The NAACP likes to remind us that “a mind is a terrible thing to waste,” and others tell us simply “a mind is a terrible thing”. Today’s blog is all about what happens when you allow your mind to wander a little too aimlessly …
For the last three days, I’ve been in a workshop at a Boeing facility in Long Beach. As you might imagine, there’s a lot of coffee consumed in these kind of all-day meetings, and that means you spend some quality time using the facilities. One of the first things I noticed was the massive size of the urinals in the bathrooms. At first, I assumed it was just a really old bathroom with outdated plumbing, but these are all relatively new. And when I say huge, I’m not kidding – these things stretch nearly two feet from the wall, and are larger than a standard toilet. They were so large that they were intimidating to use, as you practically needed to straddle the unit to remain between the privacy barriers.
After using the mega urinals for a couple of days, I started wondering what on earth the designers were thinking in designing them. The only thing I could think of was … unisex urinal? Unable to resist the temptation, I Googled it …
The first thing I found was that it’s not unisex – just really, really big. And discontinued – which I guess makes sense, considering what a water hog it must be. The next thing I learned was that Kohler makes some really cool urinals (note to self: add “really cool urinals” to list of phrases I never thought I’d utter). They have artistic models and waterless models and touchless models – they have everything short of one that shakes it for you and tucks it back in your pants … and I’m sure they’re working on that one.
I also learned that in certain circles, the idea of a unisex urinal is a really big deal, because it goes back to the idea of … dum-DUM-dum … women peeing while standing up. Now, anyone who’s ever been to a concert with crowded bathrooms already knows that women can pee just fine without having to take a seat. It might be ungainly, unladylike or inaccurate, but it’d definitely doable. There are tools to let women pee standing up, wikis to teach you how, and even a survey on their results (for the record, in a survey of 600 women who tried techniques to stand and urinate 70% were successful in their first attempt, 30% failed initially but were able to master the concept, and only 9% totally failed).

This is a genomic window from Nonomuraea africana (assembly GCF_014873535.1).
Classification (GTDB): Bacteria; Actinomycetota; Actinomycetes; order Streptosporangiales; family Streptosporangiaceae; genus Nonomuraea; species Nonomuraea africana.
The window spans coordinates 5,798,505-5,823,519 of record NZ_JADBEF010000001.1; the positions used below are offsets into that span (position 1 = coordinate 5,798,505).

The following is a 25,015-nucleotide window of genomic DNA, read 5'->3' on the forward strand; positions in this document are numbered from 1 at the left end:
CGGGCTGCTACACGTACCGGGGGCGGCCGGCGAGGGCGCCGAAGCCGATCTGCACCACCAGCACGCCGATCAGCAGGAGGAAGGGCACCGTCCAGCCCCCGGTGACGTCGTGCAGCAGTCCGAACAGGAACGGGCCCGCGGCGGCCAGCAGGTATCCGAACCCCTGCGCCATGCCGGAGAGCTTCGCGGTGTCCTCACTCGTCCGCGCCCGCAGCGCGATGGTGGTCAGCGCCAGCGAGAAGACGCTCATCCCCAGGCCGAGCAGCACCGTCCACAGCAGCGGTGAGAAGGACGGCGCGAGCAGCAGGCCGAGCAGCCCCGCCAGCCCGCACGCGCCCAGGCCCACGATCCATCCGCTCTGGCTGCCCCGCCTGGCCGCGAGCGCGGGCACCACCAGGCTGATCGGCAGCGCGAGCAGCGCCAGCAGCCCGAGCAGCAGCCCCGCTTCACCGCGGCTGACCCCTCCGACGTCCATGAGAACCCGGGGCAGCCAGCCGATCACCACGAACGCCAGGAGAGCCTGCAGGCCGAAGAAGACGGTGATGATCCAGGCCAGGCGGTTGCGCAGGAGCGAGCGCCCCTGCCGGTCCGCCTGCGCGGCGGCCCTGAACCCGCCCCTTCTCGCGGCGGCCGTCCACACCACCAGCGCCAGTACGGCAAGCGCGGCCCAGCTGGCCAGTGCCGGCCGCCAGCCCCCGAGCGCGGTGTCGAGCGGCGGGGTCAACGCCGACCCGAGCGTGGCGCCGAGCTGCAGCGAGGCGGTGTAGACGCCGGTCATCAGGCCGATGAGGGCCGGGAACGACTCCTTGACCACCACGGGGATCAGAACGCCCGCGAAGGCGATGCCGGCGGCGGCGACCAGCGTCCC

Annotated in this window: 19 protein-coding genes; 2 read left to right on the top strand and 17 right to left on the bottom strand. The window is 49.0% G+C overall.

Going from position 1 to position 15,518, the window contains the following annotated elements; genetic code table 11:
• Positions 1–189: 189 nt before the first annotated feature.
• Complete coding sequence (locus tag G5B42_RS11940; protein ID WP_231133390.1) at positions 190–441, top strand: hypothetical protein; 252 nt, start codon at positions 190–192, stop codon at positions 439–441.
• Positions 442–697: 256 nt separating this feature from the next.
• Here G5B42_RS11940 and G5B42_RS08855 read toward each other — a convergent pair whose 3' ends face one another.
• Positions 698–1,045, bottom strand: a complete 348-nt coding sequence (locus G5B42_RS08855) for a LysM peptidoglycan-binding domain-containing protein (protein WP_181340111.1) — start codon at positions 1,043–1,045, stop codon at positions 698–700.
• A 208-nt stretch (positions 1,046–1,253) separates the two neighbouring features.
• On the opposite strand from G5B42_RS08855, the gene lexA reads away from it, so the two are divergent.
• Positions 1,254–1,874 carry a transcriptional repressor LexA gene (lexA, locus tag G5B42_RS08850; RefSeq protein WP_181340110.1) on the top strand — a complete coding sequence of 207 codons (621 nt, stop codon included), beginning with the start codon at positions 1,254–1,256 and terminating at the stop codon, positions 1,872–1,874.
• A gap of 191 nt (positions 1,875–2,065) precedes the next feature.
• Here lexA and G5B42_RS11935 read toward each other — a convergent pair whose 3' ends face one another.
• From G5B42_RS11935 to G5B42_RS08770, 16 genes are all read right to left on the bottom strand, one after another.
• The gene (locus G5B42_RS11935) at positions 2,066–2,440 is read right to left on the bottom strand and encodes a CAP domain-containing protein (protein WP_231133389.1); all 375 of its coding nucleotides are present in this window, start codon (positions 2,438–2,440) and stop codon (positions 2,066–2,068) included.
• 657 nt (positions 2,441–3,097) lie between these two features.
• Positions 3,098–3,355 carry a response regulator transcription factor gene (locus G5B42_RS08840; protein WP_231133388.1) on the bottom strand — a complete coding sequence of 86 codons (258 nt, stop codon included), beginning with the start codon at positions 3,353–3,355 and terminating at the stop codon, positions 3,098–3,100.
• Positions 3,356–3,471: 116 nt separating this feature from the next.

The real issue, though, has nothing to do with plumbing and everything to do with gender equity. Seems those same folks see the way we’re taught to pee as some kind of enslavement of women – a way to force them to not be able to use the same facilities as men, and, therefore, be seen as somehow … inferior. My first thought was that some people have way too much time on their hands, until I learned that someone actually did a master’s thesis in 1992 on the subject of women’s ability to stand while urinating and the social implications!
Some things that caught my attention as I surfed: one study showed that in families with mixed gender offspring, the younger sister of an older brother will tend to naturally learn to pee standing up – just like big brother – until forced to change by their parents. As is often pointed out in the research, from a sanitary perspective, society would be much better off if everyone sat to pee – men and women alike – since men have notoriously bad aim. And there’s a legal ramification to this as well, because men’s bathrooms give men a choice of facilities to use, whereas the ladies’ room does not (I’m not counting the sink … *smile*).
Probably the most interesting fact might not even be news to anyone who grew up with sisters. One theory on why men stand and women sit dates back to the days of the neanderthals. This theory goes that everyone initially stood to pee, until the males began to use their strength advantage to force women to squat instead. The reason? Women can pee further than men, and it was bothering their caveman egos!
Like I said, when you let the mind wander, it’s amazing where it goes … :D